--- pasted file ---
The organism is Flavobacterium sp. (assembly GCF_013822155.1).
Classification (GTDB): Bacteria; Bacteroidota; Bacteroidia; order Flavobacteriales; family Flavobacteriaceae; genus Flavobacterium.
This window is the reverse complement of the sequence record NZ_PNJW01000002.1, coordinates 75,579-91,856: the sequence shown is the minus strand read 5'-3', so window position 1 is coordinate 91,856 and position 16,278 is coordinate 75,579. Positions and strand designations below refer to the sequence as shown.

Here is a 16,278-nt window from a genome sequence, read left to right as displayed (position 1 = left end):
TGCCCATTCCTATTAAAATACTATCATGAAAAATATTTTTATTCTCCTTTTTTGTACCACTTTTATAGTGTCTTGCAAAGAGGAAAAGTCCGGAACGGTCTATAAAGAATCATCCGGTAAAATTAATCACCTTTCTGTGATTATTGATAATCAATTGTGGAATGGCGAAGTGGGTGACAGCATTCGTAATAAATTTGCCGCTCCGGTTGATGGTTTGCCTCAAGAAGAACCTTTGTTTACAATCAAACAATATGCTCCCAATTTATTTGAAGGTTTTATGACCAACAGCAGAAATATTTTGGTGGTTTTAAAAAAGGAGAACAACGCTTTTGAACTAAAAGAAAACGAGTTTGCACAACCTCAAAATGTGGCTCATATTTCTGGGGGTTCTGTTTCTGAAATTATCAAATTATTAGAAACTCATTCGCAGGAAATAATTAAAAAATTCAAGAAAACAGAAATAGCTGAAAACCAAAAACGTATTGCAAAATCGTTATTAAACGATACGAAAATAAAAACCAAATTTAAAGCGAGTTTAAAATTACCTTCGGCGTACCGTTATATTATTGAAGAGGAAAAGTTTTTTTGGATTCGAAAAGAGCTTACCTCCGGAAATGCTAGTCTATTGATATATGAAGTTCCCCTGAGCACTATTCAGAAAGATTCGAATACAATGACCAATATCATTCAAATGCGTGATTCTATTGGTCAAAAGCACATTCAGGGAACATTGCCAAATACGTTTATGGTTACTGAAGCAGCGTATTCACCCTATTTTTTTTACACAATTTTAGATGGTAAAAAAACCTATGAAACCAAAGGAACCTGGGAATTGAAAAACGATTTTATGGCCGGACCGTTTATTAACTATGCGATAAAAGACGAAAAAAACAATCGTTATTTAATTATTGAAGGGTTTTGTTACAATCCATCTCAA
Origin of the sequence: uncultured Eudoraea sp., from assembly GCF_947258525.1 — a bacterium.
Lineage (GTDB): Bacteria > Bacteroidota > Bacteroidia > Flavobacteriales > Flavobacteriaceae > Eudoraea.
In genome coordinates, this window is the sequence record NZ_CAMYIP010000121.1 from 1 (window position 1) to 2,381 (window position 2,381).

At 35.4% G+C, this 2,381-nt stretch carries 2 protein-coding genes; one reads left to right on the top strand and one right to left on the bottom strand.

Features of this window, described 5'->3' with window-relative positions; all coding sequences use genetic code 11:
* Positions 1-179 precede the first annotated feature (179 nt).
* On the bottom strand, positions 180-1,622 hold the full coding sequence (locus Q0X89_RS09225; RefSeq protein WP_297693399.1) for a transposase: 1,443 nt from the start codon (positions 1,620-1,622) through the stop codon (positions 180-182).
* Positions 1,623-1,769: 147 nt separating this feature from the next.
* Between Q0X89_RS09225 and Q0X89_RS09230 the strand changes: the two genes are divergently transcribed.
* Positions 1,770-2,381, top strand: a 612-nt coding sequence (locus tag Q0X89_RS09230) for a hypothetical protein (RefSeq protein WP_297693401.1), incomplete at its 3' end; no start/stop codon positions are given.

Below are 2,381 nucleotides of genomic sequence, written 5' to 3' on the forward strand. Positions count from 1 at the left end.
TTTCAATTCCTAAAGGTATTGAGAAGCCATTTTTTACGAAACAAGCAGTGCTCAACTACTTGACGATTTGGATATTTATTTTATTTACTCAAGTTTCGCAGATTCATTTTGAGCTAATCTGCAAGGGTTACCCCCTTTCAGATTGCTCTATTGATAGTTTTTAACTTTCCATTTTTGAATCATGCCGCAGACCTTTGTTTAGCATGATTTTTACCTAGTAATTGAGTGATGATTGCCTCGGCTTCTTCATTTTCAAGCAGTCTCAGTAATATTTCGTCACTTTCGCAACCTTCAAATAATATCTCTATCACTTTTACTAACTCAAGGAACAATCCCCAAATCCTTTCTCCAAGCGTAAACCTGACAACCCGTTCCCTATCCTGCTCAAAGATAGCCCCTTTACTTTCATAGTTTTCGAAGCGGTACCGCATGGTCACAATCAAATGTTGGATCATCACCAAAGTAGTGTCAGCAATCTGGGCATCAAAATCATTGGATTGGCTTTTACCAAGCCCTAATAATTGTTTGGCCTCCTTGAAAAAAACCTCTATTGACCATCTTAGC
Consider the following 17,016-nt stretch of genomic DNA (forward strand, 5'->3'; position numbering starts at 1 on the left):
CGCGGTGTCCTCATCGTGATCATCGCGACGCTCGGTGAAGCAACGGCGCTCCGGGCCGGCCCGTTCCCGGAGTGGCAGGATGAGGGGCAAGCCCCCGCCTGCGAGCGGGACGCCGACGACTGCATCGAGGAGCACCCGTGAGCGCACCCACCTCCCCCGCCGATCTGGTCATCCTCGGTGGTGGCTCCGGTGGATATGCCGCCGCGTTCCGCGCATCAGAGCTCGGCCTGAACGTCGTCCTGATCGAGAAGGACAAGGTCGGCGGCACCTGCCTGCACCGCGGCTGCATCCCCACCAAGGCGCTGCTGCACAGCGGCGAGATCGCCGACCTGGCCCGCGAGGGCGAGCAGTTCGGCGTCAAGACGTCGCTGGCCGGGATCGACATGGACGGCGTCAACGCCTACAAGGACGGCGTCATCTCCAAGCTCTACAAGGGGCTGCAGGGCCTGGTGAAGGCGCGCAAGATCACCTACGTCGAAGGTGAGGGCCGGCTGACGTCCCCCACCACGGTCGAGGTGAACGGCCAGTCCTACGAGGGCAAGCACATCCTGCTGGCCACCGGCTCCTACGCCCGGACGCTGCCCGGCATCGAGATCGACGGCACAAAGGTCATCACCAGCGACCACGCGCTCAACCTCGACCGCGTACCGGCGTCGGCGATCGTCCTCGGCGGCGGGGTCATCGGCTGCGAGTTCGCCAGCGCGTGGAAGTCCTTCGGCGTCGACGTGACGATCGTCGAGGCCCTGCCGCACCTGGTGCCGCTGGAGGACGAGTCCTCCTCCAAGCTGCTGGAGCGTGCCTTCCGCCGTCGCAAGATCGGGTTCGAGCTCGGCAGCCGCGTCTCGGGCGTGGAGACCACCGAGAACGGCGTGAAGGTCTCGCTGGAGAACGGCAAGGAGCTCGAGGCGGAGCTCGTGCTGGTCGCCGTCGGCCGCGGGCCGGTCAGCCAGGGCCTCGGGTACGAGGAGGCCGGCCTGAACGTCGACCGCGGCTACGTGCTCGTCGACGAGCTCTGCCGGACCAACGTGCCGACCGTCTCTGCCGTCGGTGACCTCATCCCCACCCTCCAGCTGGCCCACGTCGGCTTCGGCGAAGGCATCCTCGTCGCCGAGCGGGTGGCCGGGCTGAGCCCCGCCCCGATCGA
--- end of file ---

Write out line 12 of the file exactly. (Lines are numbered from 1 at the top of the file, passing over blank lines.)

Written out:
* On the bottom strand, positions 180-1,622 hold the full coding sequence (locus Q0X89_RS09225; RefSeq protein WP_297693399.1) for a transposase: 1,443 nt from the start codon (positions 1,620-1,622) through the stop codon (positions 180-182).